Meanwhile, the SNP continued to put the pressure on. Ms Cunningham said yesterday: "The standards commissioner has taken the action he sees as appropriate in reporting the issue to the procurator-fiscal … it seems incredible that the Electoral Commission could do anything other than report it for criminal investigation, given that everyone agrees the law has been broken."


WENDY Alexander's woes deepened last night when the Scottish Labour Party lost another spin doctor – the third to quit since she became leader last summer.

Tony McElroy, the head of communications, announced he was to join Tesco.

His departure is not connected to Ms Alexander's leadership problems, but his resignation could hardly have come at a worse time for the Scottish Labour leader, who is facing calls for her resignation over her campaign donations.

Mr McElroy is the third press adviser to leave the Scottish Labour Party since the election.

Brian Lironi, the former political editor of the Sunday Mail, was hired as a press spokesman for the parliamentary party but left, apparently after difficulties with Ms Alexander. Matthew Marr, another press spin doctor, then resigned after making a series of drunken outbursts, the most abusive of which were directed at the First Minister, during an awards evening in November.

Mr McElroy will leave the Labour Party after its annual Scottish conference at the end of next month.

He declined to comment on his departure last night, but a Labour source said: "He has gone to double his salary and get a life; you can't blame him."

Mr McElroy is going to a corporate affairs role at Tesco in Scotland.

His departure coincides with that of Lesley Quinn, the general secretary of the Scottish Labour Party, who is being replaced by Colin Smyth, a Labour Party official, at the end of next month.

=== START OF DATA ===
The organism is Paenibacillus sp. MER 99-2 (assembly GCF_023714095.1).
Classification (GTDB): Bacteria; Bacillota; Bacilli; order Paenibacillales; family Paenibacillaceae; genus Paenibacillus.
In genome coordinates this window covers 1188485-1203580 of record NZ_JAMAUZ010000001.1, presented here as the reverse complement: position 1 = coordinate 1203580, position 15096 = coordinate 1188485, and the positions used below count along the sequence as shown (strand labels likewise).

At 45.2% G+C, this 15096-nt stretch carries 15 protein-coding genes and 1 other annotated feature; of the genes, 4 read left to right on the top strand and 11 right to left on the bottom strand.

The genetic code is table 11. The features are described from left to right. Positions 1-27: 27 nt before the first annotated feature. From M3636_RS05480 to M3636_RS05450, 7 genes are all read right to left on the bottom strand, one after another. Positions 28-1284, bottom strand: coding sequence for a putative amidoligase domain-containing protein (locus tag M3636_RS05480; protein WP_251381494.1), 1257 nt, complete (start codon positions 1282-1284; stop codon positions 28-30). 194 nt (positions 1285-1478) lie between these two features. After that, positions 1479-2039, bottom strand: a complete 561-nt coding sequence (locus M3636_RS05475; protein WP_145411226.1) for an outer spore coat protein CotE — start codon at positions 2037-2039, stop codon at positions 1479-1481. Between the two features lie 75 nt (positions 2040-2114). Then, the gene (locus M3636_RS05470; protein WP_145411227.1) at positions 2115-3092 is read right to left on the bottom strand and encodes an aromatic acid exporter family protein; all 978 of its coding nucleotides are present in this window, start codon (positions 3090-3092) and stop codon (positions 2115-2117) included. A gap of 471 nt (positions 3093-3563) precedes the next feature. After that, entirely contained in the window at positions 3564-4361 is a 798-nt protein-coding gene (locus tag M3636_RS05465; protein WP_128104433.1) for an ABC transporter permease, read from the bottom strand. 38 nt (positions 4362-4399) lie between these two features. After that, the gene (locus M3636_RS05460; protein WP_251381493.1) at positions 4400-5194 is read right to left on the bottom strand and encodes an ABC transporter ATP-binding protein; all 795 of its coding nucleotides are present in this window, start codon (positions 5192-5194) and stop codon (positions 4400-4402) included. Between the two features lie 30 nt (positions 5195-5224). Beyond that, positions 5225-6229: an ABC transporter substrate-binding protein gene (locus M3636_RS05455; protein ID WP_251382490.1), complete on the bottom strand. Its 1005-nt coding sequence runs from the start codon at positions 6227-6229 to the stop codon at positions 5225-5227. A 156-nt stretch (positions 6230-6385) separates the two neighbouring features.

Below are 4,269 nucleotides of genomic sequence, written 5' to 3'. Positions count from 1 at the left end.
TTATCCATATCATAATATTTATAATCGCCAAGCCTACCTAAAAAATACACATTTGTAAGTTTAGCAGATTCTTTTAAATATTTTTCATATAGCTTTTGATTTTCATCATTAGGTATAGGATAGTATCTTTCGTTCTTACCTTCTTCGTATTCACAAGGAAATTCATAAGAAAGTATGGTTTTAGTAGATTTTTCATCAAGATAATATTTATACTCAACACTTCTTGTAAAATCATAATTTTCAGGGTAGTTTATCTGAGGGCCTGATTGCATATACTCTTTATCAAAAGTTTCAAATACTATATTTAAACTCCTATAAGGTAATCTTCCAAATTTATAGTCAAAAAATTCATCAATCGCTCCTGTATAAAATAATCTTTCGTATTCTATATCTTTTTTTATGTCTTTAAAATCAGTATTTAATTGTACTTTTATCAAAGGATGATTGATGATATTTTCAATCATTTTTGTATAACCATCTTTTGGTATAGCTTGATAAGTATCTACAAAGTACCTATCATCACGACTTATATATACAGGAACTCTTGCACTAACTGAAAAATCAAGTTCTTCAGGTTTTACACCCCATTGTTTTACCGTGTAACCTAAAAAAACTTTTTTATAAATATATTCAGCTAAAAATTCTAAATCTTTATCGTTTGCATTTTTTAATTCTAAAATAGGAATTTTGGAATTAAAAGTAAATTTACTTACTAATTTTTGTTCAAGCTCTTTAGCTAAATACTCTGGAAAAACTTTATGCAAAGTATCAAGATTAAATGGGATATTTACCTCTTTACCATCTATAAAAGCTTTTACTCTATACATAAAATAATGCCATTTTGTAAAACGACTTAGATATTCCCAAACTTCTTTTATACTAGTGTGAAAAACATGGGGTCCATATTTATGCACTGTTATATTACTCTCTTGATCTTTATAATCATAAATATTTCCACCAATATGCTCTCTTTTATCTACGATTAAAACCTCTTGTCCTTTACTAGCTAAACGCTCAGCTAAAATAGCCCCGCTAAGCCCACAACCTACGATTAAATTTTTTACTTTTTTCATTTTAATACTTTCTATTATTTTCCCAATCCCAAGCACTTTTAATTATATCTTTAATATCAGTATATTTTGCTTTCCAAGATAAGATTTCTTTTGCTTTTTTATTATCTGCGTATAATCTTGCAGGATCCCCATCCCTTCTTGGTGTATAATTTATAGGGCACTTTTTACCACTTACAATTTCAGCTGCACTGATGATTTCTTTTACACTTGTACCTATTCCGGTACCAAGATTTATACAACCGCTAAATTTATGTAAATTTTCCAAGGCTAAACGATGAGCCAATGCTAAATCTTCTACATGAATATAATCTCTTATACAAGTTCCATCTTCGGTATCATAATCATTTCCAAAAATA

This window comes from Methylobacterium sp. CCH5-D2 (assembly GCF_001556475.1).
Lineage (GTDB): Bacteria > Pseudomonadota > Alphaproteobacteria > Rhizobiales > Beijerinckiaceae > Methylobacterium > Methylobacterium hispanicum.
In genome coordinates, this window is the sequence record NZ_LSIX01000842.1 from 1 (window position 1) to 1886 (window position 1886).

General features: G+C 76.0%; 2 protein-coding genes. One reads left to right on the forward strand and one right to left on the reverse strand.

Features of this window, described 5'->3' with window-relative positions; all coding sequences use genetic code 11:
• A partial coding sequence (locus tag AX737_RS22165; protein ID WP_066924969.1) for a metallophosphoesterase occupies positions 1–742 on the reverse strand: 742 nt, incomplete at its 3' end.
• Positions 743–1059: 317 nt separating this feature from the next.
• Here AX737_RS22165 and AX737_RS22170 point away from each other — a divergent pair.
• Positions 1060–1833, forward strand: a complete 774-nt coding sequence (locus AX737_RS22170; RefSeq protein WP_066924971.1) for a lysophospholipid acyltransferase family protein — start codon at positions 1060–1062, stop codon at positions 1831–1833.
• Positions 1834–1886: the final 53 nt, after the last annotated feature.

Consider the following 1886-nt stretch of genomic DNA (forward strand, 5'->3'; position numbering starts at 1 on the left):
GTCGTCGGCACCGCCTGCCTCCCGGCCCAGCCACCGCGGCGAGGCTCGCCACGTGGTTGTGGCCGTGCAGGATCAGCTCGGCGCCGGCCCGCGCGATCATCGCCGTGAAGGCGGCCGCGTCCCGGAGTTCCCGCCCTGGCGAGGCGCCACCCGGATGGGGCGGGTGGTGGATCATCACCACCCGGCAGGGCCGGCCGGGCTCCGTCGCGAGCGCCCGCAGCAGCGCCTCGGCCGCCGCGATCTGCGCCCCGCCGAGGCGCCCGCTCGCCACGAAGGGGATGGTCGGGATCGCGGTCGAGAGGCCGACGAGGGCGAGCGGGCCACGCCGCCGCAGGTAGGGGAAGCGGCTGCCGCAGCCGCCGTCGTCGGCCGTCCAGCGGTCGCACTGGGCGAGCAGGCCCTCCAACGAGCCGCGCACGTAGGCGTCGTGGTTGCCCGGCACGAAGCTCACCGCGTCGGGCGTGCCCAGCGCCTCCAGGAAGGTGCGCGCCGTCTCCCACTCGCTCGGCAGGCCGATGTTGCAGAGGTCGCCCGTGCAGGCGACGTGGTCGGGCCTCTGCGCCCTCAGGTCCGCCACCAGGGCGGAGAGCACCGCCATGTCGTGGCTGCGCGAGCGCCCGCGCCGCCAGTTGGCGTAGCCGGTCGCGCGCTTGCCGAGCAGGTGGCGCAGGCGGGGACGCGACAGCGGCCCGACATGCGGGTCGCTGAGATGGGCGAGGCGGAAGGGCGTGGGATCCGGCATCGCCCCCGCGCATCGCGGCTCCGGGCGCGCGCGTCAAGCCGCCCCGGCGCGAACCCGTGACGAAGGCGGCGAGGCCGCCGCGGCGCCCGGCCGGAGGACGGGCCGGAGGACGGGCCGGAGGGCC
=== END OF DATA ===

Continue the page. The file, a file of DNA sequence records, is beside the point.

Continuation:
MPs' expenses are to be opened up to more scrutiny, Michael Martin, the Speaker, pledged yesterday, in a bid to quell the furore surrounding payments to family members.

Mr Martin will chair high-level cross-party talks about reform proposals, including spot checks on claims in response to what he said were "deep concerns" among MPs on the issue.

The Speaker said that, while many MPs had privately expressed fears over random audits, there was a public interest in greater transparency. The proposals include one to allow the National Audit Office to check up to one in ten claims to ensure a legitimate use of public funds.

A six-strong committee is also likely to consider a register of MPs' Commons staff or even a ban on the recruitment of relatives to posts paid from the public purse.

It follows last week's ten-day expulsion from the Commons of Tory MP Derek Conway after he was censured by a watchdog for employing his student son, Freddie, as a researcher. He was expelled from the Conservative Party by David Cameron, the party leader, and announced he would not seek re-election.

Mr Martin said: "In the debate (on Mr Conway's suspension], several members expressed deep concerns about members' allowances. Similar anxiety about the audit system has been relayed to me privately. We must also take fully into account the public interest in transparency."

Ben Wallace, the former MSP and now a Tory MP, was first to break ranks with Westminster's secrecy by publishing his full expenses, including payments to his wife, Liza, who is his researcher. It is thought unlikely that many MPs will voluntarily follow his example.